Beyond PPP: Key Considerations for Corporate Borrowers in COVID-19 Era

April 29, 2020 Covid-19 Resource Center

With initial disbursements of Round 2 PPP loans being dispersed, businesses may want to consider additional liquidity-preservation options but should remain mindful of how their decisions could impact existing credit facilities.

With the news Tuesday that the Small Business Administration has approved more than 475,000 Paycheck Protection Program loans totaling more than $52 billion, it seems clear that the $320 billion in funding in round two will be dispersed quickly. After Monday morning’s website debacle, this is a welcome development for many businesses who desperately need the money.

However, once the second round of PPP money dries up, and as many businesses prepare for the specter of reopening in the near future, many businesses still face an uncertain financial future. In times like these, it is paramount that businesses preserve as much liquidity as they can and increase revenues in whatever way they can in the face of dramatically lowered consumer demand. Typically, this means reducing expenses and selling off any unnecessary assets, but it could also mean drawing down on available lines of credit or using smart money management techniques to weather storm.

No matter the course chosen though, if a business has any outstanding debt with a bank or another lender, the business’s actions (or inactions) could have a significant impact on the business’s operations and financial situation moving forward.

For example, a corporate borrower that seeks to preserve its cash on hand may choose to draw down on any existing lines of credit it has available to it. This has the advantage of increasing cash on hand to meet ongoing and/or reopening expenses and can be advantageous if credit markets tighten in the face of expected and unprecedented defaults which could exceed 10 percent of commercial borrowers this year.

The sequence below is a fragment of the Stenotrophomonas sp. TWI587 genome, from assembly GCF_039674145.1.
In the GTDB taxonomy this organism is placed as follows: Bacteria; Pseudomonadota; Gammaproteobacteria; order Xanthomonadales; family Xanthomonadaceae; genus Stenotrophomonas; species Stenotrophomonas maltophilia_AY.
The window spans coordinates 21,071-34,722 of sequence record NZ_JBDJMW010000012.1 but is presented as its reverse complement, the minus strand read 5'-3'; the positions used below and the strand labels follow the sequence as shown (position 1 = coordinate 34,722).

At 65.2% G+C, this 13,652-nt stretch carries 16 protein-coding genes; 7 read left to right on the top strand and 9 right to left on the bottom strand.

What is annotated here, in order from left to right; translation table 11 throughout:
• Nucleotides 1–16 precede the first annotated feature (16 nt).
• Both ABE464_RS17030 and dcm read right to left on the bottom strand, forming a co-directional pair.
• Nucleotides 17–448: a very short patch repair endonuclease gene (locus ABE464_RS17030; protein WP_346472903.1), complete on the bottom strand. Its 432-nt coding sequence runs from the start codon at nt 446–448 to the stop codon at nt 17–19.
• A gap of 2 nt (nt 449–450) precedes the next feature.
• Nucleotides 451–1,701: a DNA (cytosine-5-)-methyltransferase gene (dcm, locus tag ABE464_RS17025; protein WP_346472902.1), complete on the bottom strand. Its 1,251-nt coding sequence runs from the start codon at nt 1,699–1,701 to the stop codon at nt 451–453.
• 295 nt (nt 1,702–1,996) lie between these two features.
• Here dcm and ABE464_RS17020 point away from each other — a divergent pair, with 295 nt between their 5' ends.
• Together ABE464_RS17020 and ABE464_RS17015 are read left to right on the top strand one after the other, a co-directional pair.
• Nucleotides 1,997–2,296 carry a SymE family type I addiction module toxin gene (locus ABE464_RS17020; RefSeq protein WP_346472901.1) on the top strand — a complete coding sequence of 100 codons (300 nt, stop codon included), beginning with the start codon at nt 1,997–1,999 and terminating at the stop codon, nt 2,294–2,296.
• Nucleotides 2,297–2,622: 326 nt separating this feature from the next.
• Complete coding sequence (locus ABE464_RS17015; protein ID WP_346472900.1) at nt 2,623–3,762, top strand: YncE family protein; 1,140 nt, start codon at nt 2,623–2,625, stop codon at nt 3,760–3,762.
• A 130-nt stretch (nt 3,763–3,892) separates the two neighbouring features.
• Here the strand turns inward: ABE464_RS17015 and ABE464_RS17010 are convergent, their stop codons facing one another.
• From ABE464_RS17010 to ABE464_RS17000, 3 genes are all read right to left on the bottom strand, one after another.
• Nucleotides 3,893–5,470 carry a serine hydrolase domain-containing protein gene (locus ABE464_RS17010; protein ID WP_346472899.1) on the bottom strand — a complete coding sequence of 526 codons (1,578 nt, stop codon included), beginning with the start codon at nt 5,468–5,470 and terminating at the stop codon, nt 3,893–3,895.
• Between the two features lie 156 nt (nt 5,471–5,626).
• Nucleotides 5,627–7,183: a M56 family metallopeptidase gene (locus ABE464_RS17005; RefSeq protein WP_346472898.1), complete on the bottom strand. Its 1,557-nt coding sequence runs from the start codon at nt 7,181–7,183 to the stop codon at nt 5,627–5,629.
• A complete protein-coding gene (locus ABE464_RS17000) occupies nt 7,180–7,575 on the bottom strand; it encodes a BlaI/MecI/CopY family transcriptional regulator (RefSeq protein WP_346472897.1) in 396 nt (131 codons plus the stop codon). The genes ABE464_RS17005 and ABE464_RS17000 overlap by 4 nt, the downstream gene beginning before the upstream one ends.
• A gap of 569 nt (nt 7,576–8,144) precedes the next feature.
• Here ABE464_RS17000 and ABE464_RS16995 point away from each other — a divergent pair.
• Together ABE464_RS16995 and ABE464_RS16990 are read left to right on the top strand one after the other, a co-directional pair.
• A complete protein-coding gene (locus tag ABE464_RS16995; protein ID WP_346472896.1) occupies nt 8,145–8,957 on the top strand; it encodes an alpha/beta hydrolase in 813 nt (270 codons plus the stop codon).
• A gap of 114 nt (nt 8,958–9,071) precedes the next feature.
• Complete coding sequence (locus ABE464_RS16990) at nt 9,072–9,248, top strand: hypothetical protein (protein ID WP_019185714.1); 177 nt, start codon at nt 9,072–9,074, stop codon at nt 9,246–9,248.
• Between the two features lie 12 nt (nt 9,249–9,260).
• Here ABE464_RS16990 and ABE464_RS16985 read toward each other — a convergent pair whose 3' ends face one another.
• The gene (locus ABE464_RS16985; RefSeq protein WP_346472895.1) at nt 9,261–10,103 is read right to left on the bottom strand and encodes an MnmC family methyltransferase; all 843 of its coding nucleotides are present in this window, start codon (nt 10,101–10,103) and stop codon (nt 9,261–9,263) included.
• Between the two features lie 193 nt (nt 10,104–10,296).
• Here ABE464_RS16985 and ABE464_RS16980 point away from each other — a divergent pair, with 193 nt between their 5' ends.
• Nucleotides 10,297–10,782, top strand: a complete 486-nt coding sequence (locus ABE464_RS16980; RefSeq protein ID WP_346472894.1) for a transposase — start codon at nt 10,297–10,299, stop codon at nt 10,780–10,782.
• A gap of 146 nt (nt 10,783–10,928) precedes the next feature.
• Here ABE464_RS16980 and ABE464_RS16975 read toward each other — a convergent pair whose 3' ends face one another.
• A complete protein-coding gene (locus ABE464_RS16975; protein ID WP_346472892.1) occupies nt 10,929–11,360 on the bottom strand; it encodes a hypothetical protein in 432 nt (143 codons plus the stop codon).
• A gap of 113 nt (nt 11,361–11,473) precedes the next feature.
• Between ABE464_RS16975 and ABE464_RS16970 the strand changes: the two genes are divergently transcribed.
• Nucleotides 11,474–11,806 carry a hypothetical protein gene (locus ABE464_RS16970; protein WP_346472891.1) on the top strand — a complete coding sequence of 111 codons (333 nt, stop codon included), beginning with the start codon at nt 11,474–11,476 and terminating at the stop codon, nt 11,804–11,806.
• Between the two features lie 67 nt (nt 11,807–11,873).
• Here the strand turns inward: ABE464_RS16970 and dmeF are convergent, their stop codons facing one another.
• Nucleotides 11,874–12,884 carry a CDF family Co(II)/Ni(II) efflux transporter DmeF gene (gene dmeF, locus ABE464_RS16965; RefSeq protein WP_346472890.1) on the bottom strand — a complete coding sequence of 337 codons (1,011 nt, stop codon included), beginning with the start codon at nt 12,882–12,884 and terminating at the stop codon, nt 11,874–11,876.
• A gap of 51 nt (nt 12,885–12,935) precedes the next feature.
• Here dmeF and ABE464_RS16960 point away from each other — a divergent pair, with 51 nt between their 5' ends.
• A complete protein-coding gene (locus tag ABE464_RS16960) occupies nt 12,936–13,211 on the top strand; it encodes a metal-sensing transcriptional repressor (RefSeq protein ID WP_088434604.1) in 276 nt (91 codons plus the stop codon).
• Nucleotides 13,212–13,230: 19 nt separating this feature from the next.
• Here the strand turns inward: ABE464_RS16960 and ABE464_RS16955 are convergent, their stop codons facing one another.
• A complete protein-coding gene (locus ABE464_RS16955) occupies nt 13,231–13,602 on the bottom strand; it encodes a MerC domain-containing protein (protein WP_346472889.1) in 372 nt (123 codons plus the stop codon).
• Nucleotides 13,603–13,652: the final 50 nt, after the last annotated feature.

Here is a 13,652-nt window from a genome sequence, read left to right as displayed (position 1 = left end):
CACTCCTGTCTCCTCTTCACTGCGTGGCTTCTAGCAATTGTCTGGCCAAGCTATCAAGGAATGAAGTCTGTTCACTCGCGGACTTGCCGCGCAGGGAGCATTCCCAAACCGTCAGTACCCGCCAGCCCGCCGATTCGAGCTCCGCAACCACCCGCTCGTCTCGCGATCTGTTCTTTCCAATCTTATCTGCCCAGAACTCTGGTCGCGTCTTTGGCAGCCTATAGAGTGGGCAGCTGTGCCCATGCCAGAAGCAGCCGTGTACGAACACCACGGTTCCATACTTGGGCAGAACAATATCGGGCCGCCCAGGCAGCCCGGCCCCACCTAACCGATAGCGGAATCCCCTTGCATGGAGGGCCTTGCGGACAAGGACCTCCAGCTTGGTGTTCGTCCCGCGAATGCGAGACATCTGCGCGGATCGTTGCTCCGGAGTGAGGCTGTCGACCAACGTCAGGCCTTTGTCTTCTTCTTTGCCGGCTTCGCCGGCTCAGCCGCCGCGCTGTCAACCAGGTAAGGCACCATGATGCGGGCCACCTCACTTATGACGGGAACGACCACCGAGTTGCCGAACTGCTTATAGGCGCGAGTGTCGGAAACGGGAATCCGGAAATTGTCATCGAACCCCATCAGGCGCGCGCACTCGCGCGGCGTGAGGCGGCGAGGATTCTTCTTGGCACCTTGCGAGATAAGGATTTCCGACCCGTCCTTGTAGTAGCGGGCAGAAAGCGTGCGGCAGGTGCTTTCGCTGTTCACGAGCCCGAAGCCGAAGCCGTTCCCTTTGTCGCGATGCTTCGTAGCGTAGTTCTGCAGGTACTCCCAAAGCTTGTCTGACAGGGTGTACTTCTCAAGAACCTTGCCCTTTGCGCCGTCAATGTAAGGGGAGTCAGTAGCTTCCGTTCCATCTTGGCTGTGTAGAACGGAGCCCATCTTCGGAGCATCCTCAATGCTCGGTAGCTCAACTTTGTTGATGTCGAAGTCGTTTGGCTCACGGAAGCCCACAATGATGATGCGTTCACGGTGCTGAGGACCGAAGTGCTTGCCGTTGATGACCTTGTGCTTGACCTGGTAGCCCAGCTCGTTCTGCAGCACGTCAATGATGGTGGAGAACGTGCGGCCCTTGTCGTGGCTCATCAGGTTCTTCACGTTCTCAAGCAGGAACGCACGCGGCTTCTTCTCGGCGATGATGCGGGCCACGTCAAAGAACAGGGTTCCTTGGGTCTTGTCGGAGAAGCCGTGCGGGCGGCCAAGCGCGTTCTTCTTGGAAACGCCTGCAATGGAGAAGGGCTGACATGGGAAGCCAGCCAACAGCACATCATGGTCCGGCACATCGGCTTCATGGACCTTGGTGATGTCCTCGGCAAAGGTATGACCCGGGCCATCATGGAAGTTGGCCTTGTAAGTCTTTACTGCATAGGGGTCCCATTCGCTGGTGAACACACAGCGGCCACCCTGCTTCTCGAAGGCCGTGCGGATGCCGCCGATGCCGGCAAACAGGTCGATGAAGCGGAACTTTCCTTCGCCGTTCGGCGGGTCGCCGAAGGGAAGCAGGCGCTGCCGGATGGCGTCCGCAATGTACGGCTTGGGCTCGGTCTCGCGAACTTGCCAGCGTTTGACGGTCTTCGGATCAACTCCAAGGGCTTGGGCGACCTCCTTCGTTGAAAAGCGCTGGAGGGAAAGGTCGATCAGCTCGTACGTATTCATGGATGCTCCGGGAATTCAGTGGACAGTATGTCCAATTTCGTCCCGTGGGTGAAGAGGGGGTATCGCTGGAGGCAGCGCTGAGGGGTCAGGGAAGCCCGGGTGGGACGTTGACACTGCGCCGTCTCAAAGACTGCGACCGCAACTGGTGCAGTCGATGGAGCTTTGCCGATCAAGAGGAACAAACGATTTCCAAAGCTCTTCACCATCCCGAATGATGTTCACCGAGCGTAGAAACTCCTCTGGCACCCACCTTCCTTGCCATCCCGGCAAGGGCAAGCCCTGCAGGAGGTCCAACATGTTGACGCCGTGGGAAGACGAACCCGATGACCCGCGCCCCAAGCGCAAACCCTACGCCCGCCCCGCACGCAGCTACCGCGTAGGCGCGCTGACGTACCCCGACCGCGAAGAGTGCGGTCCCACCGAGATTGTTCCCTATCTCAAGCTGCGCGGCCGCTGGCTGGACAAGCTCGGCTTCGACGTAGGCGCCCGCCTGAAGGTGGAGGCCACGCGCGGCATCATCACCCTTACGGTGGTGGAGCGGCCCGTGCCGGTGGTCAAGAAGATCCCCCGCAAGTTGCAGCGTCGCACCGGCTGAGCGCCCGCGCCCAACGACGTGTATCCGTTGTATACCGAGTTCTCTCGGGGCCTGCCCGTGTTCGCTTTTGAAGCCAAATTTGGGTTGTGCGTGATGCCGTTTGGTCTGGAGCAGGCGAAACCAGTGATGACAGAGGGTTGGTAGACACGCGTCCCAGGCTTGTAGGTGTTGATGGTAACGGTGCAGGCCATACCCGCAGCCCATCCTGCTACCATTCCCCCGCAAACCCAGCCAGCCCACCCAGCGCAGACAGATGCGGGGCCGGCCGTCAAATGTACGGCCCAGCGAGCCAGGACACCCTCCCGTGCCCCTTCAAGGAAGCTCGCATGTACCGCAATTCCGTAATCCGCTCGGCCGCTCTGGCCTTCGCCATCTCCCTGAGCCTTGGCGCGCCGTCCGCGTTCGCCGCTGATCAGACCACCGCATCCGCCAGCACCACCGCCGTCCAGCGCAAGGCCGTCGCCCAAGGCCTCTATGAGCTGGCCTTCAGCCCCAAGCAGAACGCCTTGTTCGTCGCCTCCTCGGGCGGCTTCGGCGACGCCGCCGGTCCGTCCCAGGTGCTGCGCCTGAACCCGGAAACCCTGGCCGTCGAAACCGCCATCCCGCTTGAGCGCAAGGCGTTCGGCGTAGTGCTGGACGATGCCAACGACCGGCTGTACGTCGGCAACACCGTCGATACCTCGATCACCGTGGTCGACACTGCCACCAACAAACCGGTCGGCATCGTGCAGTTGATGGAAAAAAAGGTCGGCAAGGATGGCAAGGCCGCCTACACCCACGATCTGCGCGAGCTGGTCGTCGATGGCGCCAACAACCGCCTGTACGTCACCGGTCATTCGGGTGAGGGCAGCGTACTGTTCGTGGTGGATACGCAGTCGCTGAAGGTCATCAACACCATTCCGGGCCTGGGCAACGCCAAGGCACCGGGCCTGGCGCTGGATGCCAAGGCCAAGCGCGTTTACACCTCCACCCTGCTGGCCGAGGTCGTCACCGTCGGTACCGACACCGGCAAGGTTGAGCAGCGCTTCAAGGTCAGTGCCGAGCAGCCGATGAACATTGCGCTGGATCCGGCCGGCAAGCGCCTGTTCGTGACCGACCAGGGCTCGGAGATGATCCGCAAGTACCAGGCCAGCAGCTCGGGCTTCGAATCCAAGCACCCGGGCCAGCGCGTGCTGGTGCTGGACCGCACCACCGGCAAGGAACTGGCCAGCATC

However, most draw/advance requests also require borrowers to make certain representations and warranties to the lender about the condition of the business at the time of the draw/advance request (e.g. that there has been “no material adverse effect” on the business or operations of the borrower or that the business is in compliance with all of its important contracts). If these reps and warranties are false, this will be treated as a default under the loan documents and could subject the borrower to any remedies available to the lender including acceleration of the loan, default interest, and/or foreclosure.

Additionally, some corporate borrowers may seek to sell certain assets in order to make ends meet during this crisis. Beyond the obvious implications for the business if the asset is material to operating the business once it is reopened and/or operating a full capacity, selling assets may also trigger a default of a loan if the asset was part of the collateral secured by the loan. Further, selling the asset may trigger certain mandatory prepayment provisions under the loan documents and failing to sell the asset at fair market value may also be an event of default. Thus, at a minimum, corporate borrowers should consult with an attorney and/or their lenders to ensure that they obtain any collateral releases first and are able to handle any fallout as a result of selling the asset.